LEAD Safety concentrates on self-development and education in safety leadership. It takes safety leadership in an exciting new direction, with practical tools that will give organisations the skills they need to make a difference in their safety program. The book provides a non-technical overview of safety leadership and outlines the core skills safety managers should demonstrate and practice. Organisations will see improvements in engagement, morale, trust, and motivation in the workplace. Readers will gain an appreciation of a new and evidence-based safety leadership model, as well as formulate a personalized action plan to improve safety in their workplace.
Table of Contents
1: Why LEAD?
2: LEAD in a Nutshell
3: Where Have We Been? Where Are We Going?
4: Matching Leadership to the Situation
5: Safety as a Control Problem
6: Leverage - Getting Things Done
7: Energise - Pursuing Opportunities
8: Adapt - Making Mistakes
9: Defend - High-Risk
10: Safety culture, Culture Safety, or Culture for Safety?
11: National Culture and Safety Leadership
12: Leading Safety in the Future
Appendix 1 – The LEAD Backstory
Appendix 2 – LEAD Case Study: A Training Implementation at Teys Australia
Appendix 3 – LEAD Case Study: Robust Risk Conversations at a Water Services Company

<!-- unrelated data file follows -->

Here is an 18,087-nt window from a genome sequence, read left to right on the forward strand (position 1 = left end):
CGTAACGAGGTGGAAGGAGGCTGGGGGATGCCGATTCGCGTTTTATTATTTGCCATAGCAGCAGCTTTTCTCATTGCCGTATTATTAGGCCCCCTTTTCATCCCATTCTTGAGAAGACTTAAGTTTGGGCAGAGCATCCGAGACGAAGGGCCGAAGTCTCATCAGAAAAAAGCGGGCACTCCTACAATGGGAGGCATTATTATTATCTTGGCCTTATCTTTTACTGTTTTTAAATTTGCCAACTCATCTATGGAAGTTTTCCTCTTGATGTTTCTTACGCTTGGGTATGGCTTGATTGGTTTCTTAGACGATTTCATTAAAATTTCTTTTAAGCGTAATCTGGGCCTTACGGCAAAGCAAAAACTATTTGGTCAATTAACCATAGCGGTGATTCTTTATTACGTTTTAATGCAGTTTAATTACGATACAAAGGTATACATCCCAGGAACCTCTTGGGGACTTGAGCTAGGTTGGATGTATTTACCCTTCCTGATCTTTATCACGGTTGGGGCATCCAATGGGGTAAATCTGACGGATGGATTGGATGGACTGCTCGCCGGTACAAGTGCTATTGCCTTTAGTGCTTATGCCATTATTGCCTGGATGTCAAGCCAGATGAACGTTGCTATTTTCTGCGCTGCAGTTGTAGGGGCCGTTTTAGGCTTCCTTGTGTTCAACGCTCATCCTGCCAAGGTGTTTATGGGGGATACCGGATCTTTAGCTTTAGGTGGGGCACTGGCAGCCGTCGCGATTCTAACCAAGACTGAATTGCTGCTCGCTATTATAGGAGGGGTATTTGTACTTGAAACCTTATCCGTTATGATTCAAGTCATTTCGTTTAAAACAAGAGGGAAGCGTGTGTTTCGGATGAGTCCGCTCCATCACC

Appendix 4 – Changing an Entire Industry
Tristan Casey is a Lecturer at Griffith University’s Safety Science Innovation Lab. Tristan is the developer of the LEAD Safety Culture toolkit through his prior work with the Office of Industrial Relations, Workplace Health & Safety Queensland. Tristan has a particular interest in applying these ideas and concepts around safety climate and culture. Tristan holds a Professional Doctorate in Organisational Psychology and a Graduate Diploma in WHS. Through his current and prior roles, Tristan has developed skills in measurement and intervention design, with the aim of improving organisational culture. Mark Griffin bio – to come.
"Safety leadership has been riding the waves of general leadership theories since the end of the last century. While this is not surprising – leadership is leadership, right? – it also means research has been running into the same issues as general leadership research. Because what is a good leader, or what makes a good leader? Scholars have looked at ‘great men’ and successful men. They have studied traits of important leaders, their attitudes, ethics, morality. As hard as these things are to study, they are equally hard to communicate, or to train. So what about leadership behaviours? What do leaders in safety in practice do? In this book you will find answers to these questions. It basically boils down to: safety leaders LEAD. What this means or entails, you will read in this book. The writers will lead you through LEAD with examples, exercises and theory. Leading has never been simpler."
— Frank Guldenmund, Delft, Netherlands